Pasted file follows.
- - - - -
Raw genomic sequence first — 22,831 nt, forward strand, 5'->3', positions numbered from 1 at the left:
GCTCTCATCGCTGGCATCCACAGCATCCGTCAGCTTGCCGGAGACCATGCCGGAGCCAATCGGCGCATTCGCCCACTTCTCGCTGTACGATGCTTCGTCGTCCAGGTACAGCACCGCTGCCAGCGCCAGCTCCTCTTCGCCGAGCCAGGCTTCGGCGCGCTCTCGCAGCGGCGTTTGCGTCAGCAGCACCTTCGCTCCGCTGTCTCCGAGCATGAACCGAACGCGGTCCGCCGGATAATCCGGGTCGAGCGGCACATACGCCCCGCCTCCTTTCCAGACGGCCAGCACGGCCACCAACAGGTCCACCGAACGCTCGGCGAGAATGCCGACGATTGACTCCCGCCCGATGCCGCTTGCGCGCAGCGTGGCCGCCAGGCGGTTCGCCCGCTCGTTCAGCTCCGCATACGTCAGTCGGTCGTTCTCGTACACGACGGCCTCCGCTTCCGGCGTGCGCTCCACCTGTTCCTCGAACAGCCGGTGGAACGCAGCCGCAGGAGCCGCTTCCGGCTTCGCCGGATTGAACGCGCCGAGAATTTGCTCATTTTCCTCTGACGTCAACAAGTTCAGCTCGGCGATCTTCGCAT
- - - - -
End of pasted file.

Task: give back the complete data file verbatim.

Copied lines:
Raw genomic sequence first — 22,831 nt, forward strand, 5'->3', positions numbered from 1 at the left:
GCTCTCATCGCTGGCATCCACAGCATCCGTCAGCTTGCCGGAGACCATGCCGGAGCCAATCGGCGCATTCGCCCACTTCTCGCTGTACGATGCTTCGTCGTCCAGGTACAGCACCGCTGCCAGCGCCAGCTCCTCTTCGCCGAGCCAGGCTTCGGCGCGCTCTCGCAGCGGCGTTTGCGTCAGCAGCACCTTCGCTCCGCTGTCTCCGAGCATGAACCGAACGCGGTCCGCCGGATAATCCGGGTCGAGCGGCACATACGCCCCGCCTCCTTTCCAGACGGCCAGCACGGCCACCAACAGGTCCACCGAACGCTCGGCGAGAATGCCGACGATTGACTCCCGCCCGATGCCGCTTGCGCGCAGCGTGGCCGCCAGGCGGTTCGCCCGCTCGTTCAGCTCCGCATACGTCAGTCGGTCGTTCTCGTACACGACGGCCTCCGCTTCCGGCGTGCGCTCCACCTGTTCCTCGAACAGCCGGTGGAACGCAGCCGCAGGAGCCGCTTCCGGCTTCGCCGGATTGAACGCGCCGAGAATTTGCTCATTTTCCTCTGACGTCAACAAGTTCAGCTCGGCGATCTTCGCAT